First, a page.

Speaker Jayasuriya yesterday issued a statement declaring he only accepted the status of parliament as it existed before October 26, “as the majority is of the opinion that all changes made in the Parliament are undemocratic and inconsistent with traditions of Parliament.” That means he would not accept Rajapakse as prime minister. He added: “The new political alliance must prove its majority in Parliament.”

Jayasuriya noted that “severe violations of democratic principles,” such as “the forcible taking over of the administration of media institutions and other public sector institutions, disregarding the moderate employees and information to the effect that various perks and privileges are offered to Members of Parliament.”

Jayasuriya is a leading member of the UNP, which is notorious for its anti-democratic actions. He has been encouraged by recent visits by diplomats of the major powers, who asked him to reconvene the parliament.

Wickremesinghe told Reuters yesterday: “Countries are sensitive, they have concerns, democratic countries have concerns.” In reality, these powers, notably the US, are opposed to Rajapakse because of his past leaning toward China, not out of any concern for democracy.

The speaker has accepted a no-confidence motion by UNP MPs against Rajapakse’s appointment. The TNA and the Janatha Vimukthi Peramuna (JVP) have announced they will support the motion, effectively lining up with the UNP’s bid to regain power.

Indicating the mounting tensions, Wickremesinghe gave an interview to AFP on Friday warning of a possible “bloodbath.” He said: “We will be calling on our people not to resort to violence… A few desperate people can start off a bloodbath.”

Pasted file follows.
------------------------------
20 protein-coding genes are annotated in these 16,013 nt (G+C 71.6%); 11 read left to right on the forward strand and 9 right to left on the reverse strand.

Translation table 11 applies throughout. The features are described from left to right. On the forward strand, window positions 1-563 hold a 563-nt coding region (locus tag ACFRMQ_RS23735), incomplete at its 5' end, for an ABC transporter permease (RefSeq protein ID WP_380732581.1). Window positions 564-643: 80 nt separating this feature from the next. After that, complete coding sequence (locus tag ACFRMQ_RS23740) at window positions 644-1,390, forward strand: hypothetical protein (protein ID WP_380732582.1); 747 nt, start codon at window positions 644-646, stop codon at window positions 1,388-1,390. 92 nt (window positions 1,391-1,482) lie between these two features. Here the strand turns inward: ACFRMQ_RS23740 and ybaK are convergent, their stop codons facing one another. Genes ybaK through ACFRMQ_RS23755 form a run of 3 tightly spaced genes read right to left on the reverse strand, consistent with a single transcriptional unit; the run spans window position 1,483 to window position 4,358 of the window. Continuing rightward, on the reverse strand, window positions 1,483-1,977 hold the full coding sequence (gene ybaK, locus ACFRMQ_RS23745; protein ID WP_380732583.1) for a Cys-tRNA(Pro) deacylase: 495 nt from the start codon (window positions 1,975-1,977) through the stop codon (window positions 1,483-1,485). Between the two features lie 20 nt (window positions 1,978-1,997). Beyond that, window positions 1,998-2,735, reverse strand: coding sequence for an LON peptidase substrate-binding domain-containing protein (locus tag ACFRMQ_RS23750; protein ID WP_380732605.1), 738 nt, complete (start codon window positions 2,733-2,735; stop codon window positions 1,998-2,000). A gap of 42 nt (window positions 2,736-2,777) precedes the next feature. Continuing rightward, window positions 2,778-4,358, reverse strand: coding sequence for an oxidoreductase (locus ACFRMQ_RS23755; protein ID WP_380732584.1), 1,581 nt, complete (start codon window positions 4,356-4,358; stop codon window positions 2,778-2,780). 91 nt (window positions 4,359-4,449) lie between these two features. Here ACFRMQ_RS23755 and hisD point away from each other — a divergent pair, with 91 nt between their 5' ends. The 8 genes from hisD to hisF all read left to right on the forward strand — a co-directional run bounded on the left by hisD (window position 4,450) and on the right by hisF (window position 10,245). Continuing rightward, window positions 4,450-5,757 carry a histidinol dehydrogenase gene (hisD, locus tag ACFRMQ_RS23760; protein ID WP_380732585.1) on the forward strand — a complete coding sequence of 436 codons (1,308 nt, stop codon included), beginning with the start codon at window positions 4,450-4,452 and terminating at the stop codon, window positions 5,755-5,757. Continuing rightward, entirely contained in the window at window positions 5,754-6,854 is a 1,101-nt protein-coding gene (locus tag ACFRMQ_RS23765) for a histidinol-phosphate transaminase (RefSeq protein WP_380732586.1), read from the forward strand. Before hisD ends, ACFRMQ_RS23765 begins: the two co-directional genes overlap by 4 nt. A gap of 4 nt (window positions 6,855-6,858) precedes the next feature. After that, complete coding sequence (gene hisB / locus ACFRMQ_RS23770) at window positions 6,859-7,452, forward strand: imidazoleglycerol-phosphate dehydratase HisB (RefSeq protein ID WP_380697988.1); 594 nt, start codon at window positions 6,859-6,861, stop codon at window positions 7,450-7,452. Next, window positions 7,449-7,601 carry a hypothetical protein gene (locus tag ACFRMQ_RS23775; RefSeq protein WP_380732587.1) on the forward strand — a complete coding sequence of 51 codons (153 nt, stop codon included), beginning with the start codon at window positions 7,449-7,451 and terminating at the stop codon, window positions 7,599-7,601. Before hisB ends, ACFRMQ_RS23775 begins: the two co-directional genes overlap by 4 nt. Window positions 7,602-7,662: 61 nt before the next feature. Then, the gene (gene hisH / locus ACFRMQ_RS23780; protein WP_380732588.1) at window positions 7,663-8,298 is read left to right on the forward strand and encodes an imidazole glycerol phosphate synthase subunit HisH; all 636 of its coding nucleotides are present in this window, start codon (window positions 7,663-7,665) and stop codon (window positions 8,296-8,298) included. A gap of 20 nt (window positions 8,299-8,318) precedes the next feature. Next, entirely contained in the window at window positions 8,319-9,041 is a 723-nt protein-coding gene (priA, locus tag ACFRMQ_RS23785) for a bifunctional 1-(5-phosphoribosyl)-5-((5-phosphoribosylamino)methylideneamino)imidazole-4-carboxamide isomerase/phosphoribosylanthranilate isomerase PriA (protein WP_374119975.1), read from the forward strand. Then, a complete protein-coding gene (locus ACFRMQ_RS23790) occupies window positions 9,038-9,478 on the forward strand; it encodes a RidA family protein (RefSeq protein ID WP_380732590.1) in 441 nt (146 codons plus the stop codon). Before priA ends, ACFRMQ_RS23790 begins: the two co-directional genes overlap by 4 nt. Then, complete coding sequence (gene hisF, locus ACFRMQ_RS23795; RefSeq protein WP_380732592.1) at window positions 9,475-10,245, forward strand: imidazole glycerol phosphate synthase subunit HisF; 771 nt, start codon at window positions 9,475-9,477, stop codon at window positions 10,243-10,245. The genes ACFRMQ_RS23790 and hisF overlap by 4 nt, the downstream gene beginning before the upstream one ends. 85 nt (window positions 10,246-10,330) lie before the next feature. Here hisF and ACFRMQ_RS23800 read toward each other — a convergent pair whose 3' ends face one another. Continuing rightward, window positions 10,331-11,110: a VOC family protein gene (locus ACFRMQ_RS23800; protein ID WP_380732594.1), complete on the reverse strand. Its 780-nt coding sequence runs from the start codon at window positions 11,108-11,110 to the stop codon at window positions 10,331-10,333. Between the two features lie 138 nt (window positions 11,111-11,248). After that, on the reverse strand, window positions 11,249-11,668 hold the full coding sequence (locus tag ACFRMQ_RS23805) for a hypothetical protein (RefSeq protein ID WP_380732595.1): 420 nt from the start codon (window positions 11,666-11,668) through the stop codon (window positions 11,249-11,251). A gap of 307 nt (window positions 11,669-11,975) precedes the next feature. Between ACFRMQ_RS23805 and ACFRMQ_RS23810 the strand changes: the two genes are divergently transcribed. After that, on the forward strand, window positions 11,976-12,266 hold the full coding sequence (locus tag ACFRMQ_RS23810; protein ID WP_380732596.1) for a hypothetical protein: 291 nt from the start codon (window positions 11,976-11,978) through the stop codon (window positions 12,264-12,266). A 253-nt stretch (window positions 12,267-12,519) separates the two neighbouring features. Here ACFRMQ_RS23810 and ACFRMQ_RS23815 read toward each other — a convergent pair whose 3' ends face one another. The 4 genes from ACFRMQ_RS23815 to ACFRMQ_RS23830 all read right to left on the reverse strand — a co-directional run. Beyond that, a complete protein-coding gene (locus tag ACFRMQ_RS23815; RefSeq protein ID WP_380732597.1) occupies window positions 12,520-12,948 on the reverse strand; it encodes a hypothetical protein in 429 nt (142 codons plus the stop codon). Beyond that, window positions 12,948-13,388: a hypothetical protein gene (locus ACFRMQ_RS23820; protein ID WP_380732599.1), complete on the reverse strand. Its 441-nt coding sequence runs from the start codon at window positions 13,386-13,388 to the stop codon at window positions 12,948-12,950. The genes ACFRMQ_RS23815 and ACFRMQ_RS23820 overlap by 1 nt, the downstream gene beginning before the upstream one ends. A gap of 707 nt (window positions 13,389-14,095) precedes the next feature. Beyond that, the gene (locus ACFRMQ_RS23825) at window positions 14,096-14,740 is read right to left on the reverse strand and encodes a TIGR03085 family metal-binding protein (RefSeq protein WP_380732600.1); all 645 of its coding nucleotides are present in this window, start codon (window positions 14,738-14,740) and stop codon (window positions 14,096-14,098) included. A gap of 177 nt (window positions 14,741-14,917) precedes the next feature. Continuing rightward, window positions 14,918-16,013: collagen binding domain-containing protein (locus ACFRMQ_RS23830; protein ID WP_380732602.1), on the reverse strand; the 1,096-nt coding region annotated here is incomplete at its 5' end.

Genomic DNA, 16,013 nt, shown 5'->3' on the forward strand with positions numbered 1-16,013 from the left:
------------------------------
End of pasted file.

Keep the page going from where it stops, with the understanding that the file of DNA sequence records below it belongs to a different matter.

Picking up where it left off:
This statement is a warning of the desperate measures that both factions of the ruling class are prepared to use to grab state power. Whichever party or parties ultimately consolidate their hold on power will implement the IMF austerity measures and ruthlessly suppress any opposition.

Sections of the ruling elite are expressing anxiety about the growing disillusionment among workers and youth. The Daily Mirror editorial yesterday stated: “Ordinary Sri Lankans are beginning to view politicians as the scum of the earth and this is bad for democracy as a whole, as it erodes, especially, young people’s faith in the democratic and parliamentary system.”

The editorial urged an end to “the worsening situation within the parliamentary system,” warning: “If the ongoing imbroglio is allowed to spiral out of control it could once again lead young people to contemplate extra-parliamentary means to bring about change.”

The real fear of the ruling elite is that the democratic façade of parliament is crumbling, and the working class will take to the revolutionary socialist road to find a way out of the social and economic crisis created by capitalism.